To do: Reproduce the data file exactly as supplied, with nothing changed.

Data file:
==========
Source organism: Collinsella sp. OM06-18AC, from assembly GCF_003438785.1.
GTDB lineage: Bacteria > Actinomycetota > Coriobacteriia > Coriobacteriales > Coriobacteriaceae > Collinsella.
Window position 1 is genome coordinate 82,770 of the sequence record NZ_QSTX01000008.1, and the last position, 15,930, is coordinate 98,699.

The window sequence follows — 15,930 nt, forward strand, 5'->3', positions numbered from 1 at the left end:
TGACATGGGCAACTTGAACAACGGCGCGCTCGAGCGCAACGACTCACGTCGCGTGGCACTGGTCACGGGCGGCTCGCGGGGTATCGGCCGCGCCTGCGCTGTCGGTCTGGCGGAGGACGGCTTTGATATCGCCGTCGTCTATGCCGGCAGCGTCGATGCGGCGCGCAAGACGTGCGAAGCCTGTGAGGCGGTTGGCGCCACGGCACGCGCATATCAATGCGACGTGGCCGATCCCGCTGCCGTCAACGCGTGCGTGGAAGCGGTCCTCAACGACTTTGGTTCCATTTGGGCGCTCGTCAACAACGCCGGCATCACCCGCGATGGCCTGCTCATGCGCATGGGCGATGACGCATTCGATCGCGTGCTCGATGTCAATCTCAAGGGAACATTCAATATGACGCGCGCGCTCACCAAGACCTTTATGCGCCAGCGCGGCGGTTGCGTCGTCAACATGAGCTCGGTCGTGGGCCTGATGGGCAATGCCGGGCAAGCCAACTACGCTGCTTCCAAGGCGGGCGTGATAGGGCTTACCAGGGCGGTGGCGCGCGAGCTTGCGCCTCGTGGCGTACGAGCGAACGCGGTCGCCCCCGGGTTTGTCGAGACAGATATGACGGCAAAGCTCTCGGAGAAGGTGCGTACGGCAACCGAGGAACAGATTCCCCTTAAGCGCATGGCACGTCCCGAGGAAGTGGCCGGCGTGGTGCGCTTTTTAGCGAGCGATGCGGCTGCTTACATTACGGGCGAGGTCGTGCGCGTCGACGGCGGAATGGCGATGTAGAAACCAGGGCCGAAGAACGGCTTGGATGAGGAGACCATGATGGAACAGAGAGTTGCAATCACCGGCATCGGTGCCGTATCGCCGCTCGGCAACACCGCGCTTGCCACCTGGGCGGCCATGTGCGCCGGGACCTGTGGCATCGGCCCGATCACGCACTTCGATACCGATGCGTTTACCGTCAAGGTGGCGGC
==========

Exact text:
Source organism: Collinsella sp. OM06-18AC, from assembly GCF_003438785.1.
GTDB lineage: Bacteria > Actinomycetota > Coriobacteriia > Coriobacteriales > Coriobacteriaceae > Collinsella.
Window position 1 is genome coordinate 82,770 of the sequence record NZ_QSTX01000008.1, and the last position, 15,930, is coordinate 98,699.

The window sequence follows — 15,930 nt, forward strand, 5'->3', positions numbered from 1 at the left end:
TGACATGGGCAACTTGAACAACGGCGCGCTCGAGCGCAACGACTCACGTCGCGTGGCACTGGTCACGGGCGGCTCGCGGGGTATCGGCCGCGCCTGCGCTGTCGGTCTGGCGGAGGACGGCTTTGATATCGCCGTCGTCTATGCCGGCAGCGTCGATGCGGCGCGCAAGACGTGCGAAGCCTGTGAGGCGGTTGGCGCCACGGCACGCGCATATCAATGCGACGTGGCCGATCCCGCTGCCGTCAACGCGTGCGTGGAAGCGGTCCTCAACGACTTTGGTTCCATTTGGGCGCTCGTCAACAACGCCGGCATCACCCGCGATGGCCTGCTCATGCGCATGGGCGATGACGCATTCGATCGCGTGCTCGATGTCAATCTCAAGGGAACATTCAATATGACGCGCGCGCTCACCAAGACCTTTATGCGCCAGCGCGGCGGTTGCGTCGTCAACATGAGCTCGGTCGTGGGCCTGATGGGCAATGCCGGGCAAGCCAACTACGCTGCTTCCAAGGCGGGCGTGATAGGGCTTACCAGGGCGGTGGCGCGCGAGCTTGCGCCTCGTGGCGTACGAGCGAACGCGGTCGCCCCCGGGTTTGTCGAGACAGATATGACGGCAAAGCTCTCGGAGAAGGTGCGTACGGCAACCGAGGAACAGATTCCCCTTAAGCGCATGGCACGTCCCGAGGAAGTGGCCGGCGTGGTGCGCTTTTTAGCGAGCGATGCGGCTGCTTACATTACGGGCGAGGTCGTGCGCGTCGACGGCGGAATGGCGATGTAGAAACCAGGGCCGAAGAACGGCTTGGATGAGGAGACCATGATGGAACAGAGAGTTGCAATCACCGGCATCGGTGCCGTATCGCCGCTCGGCAACACCGCGCTTGCCACCTGGGCGGCCATGTGCGCCGGGACCTGTGGCATCGGCCCGATCACGCACTTCGATACCGATGCGTTTACCGTCAAGGTGGCGGC